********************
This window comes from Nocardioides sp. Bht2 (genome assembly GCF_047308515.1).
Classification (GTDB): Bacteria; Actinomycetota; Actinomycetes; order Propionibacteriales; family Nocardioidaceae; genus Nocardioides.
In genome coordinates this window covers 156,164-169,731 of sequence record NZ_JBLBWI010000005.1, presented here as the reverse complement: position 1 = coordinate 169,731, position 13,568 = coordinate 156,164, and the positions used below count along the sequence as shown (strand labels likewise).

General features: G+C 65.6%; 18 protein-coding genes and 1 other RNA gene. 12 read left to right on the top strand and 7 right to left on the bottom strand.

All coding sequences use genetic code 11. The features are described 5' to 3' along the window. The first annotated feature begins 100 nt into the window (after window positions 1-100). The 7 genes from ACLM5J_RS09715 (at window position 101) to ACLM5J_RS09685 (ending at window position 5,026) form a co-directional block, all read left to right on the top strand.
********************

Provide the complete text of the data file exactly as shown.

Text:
This window comes from Nocardioides sp. Bht2 (genome assembly GCF_047308515.1).
Classification (GTDB): Bacteria; Actinomycetota; Actinomycetes; order Propionibacteriales; family Nocardioidaceae; genus Nocardioides.
In genome coordinates this window covers 156,164-169,731 of sequence record NZ_JBLBWI010000005.1, presented here as the reverse complement: position 1 = coordinate 169,731, position 13,568 = coordinate 156,164, and the positions used below count along the sequence as shown (strand labels likewise).

General features: G+C 65.6%; 18 protein-coding genes and 1 other RNA gene. 12 read left to right on the top strand and 7 right to left on the bottom strand.

All coding sequences use genetic code 11. The features are described 5' to 3' along the window. The first annotated feature begins 100 nt into the window (after window positions 1-100). The 7 genes from ACLM5J_RS09715 (at window position 101) to ACLM5J_RS09685 (ending at window position 5,026) form a co-directional block, all read left to right on the top strand.